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Among pianists, Fred Hersch is universally regarded as one of the supreme poets of jazz improvisation.

The richly appointed architecture of his music, combined with the intelligence and gracefulness of his playing, makes performances by the Fred Hersch Trio much-anticipated occasions for musical dialogue between artist and audience.

The group will perform 8 p.m. Tuesday, Nov. 9, at the Williams Center for the Arts. Tickets for the public cost $18 and can be purchased by calling the box office at 610-330-5009.

Hersch is a Guggenheim honoree and two-time Grammy nominee for Best Jazz Instrumental Performance. The New Yorker called his 2003 recording, Live from the Village Vanguard, “one of the most satisfying recordings of this superb pianist’s career.” This disc — emblematic of the ensemble unity that the Williams Center audience will enjoy between Hersch and his rhythm section of drummer Nasheet Waits and bassist John Hebert — topped the CMJ Jazz Chart for six weeks and received the “Coup de Coeur” from the Academie Charles Cros in France.

Critics are virtually unanimous in their praise:

“Mr. Hersch has honed a solo piano concept second to none in jazz.” —The New York Times

“one of his generation’s most gifted interpreters of the American songbook.” – The Washington Post

“A pristine pianist with a poet’s soul–a pair of qualities that combine to especially dazzling effect.” – The Boston Globe

“…one of the leading lights of this generation’s pianists.” – Jazz Times

“Few jazz pianists have ever struck as beguiling a balance between technique, feeling, insight and imagination…Hersch’s engagement with each of these songs is so complete that he evokes the sort of secret meanings words cannot.” — Jazziz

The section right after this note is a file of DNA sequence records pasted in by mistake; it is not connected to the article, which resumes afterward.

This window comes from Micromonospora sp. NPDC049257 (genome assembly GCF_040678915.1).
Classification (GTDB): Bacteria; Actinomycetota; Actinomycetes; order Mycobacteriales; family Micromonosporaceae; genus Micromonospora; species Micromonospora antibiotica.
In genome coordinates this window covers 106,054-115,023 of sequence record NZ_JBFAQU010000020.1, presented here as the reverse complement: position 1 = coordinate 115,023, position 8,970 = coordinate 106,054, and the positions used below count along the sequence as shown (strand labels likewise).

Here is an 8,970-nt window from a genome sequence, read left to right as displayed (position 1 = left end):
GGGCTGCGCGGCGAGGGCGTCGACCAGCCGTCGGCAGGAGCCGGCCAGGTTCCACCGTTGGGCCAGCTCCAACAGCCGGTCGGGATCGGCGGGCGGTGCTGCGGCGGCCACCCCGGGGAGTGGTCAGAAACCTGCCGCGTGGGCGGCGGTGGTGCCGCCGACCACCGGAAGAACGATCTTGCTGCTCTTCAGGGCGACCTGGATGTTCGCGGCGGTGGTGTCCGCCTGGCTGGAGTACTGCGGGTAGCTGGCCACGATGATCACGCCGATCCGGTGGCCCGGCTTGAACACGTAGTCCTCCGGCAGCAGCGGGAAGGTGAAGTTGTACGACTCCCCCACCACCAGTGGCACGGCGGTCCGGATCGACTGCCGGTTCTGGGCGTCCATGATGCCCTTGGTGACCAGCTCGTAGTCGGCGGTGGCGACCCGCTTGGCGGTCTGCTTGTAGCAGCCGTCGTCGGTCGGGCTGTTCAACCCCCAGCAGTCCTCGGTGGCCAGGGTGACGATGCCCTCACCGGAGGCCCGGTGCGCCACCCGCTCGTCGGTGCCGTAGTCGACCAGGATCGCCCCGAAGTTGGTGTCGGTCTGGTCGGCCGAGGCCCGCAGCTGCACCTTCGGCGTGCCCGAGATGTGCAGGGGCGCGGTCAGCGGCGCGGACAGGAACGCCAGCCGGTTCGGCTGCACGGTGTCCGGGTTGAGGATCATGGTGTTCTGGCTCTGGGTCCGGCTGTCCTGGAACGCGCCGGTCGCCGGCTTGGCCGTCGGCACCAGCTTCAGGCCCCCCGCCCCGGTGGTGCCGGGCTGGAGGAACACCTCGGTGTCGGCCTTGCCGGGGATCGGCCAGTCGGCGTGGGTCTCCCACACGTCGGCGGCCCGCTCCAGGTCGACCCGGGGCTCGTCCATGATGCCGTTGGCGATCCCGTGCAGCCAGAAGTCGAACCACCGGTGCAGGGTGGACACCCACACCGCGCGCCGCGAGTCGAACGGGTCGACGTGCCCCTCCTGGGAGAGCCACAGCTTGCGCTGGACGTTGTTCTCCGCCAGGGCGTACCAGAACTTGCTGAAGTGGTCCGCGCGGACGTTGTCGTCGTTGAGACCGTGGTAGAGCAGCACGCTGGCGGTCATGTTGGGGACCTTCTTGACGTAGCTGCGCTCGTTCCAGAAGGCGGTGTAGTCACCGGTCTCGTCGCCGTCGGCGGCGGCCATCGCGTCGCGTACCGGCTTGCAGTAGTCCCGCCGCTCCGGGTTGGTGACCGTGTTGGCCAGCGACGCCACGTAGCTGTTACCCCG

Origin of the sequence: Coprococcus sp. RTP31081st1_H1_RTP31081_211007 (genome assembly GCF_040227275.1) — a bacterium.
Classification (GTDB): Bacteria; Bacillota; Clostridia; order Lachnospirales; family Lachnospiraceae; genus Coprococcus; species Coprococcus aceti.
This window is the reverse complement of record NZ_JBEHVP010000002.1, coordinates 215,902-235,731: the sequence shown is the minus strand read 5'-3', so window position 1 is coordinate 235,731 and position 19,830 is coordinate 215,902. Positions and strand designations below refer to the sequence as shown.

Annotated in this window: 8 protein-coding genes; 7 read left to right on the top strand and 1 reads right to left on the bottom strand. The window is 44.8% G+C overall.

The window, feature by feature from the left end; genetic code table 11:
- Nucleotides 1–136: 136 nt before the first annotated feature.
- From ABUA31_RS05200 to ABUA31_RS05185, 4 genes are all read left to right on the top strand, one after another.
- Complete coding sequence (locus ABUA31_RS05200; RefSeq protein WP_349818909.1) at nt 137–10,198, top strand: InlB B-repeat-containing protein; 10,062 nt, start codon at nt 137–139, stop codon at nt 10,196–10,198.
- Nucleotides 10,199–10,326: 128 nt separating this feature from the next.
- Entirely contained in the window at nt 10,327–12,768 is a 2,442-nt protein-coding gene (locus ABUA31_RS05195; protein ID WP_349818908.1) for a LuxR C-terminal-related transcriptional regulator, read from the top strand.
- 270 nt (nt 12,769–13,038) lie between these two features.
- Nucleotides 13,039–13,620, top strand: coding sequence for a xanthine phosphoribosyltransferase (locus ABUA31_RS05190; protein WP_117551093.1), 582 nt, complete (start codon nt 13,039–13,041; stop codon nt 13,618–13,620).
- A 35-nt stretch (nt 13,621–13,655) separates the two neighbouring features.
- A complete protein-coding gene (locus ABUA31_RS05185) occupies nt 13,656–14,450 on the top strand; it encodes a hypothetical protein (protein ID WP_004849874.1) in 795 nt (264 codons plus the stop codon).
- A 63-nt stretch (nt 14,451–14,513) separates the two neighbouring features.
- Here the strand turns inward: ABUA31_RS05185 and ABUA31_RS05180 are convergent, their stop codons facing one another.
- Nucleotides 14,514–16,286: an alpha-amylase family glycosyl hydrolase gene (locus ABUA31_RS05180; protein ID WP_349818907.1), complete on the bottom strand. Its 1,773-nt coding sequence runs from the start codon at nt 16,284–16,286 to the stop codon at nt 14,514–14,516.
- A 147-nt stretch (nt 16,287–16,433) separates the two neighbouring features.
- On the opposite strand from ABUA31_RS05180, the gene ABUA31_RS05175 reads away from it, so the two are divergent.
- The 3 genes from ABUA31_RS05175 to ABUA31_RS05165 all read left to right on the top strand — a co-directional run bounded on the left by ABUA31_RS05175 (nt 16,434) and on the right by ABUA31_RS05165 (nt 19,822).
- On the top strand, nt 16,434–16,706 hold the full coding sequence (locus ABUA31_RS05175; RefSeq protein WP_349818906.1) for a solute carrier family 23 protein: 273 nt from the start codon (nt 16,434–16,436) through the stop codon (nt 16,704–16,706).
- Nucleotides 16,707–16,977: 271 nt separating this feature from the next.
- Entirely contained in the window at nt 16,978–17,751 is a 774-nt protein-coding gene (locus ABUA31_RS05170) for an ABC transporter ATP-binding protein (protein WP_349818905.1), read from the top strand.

He is widely recognized for his ability to reinvent the standard jazz repertoire – investing time – tested classics with keen insight, fresh ideas and extraordinary technique – while steadfastly creating his own unique body of works.

Hersch has recorded more than 20 albums as a solo artist or bandleader, co-led another 20 sessions, and appeared as a sideman or featured soloist on some 80 further recordings.

A player who always seeks out new challenges, Hersch’s output spans a wide variety of musical settings. “I’m always happiest when I’m doing many different things,” he explains. “I love to collaborate. And I live in New York, where the incredible wealth of talent makes it relatively easy to have ongoing special projects.”

His most recent release, The Fred Hersch Trio + 2 (Palmetto, March 2004), features trumpeter Ralph Alessi and tenor saxophonist Tony Malaby in addition to bassist Drew Gress and drummer Nasheet Waits. The trio in its various incarnations has been a hub for Hersch’s activities since 1986; he says it “feels like home,” a place to return time and again. The group has appeared in major clubs and festivals worldwide and recorded a total of seven albums.

Although Hersch thrives on the musical dialogue created with his bandmates, he also revels in the demands of solo performance.

“Without those other voices, I really need to interact with the instrument and the acoustical environment,” he says.